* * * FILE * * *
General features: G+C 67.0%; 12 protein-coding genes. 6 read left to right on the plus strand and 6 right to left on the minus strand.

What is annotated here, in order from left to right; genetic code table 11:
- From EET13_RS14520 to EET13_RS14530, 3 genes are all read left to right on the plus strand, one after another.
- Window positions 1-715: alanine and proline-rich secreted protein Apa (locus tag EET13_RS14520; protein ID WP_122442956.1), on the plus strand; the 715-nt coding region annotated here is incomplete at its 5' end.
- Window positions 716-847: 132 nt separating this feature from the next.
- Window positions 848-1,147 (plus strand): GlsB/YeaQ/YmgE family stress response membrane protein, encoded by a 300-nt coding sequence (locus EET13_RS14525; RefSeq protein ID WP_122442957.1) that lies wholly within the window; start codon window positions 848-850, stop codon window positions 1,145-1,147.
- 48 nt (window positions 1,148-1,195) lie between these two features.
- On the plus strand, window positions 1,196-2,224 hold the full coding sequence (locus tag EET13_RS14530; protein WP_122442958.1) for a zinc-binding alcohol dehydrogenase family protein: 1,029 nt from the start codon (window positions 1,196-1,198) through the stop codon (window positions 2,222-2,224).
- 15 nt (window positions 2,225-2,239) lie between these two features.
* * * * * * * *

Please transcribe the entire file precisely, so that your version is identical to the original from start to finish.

General features: G+C 67.0%; 12 protein-coding genes. 6 read left to right on the plus strand and 6 right to left on the minus strand.

What is annotated here, in order from left to right; genetic code table 11:
- From EET13_RS14520 to EET13_RS14530, 3 genes are all read left to right on the plus strand, one after another.
- Window positions 1-715: alanine and proline-rich secreted protein Apa (locus tag EET13_RS14520; protein ID WP_122442956.1), on the plus strand; the 715-nt coding region annotated here is incomplete at its 5' end.
- Window positions 716-847: 132 nt separating this feature from the next.
- Window positions 848-1,147 (plus strand): GlsB/YeaQ/YmgE family stress response membrane protein, encoded by a 300-nt coding sequence (locus EET13_RS14525; RefSeq protein ID WP_122442957.1) that lies wholly within the window; start codon window positions 848-850, stop codon window positions 1,145-1,147.
- 48 nt (window positions 1,148-1,195) lie between these two features.
- On the plus strand, window positions 1,196-2,224 hold the full coding sequence (locus tag EET13_RS14530; protein WP_122442958.1) for a zinc-binding alcohol dehydrogenase family protein: 1,029 nt from the start codon (window positions 1,196-1,198) through the stop codon (window positions 2,222-2,224).
- 15 nt (window positions 2,225-2,239) lie between these two features.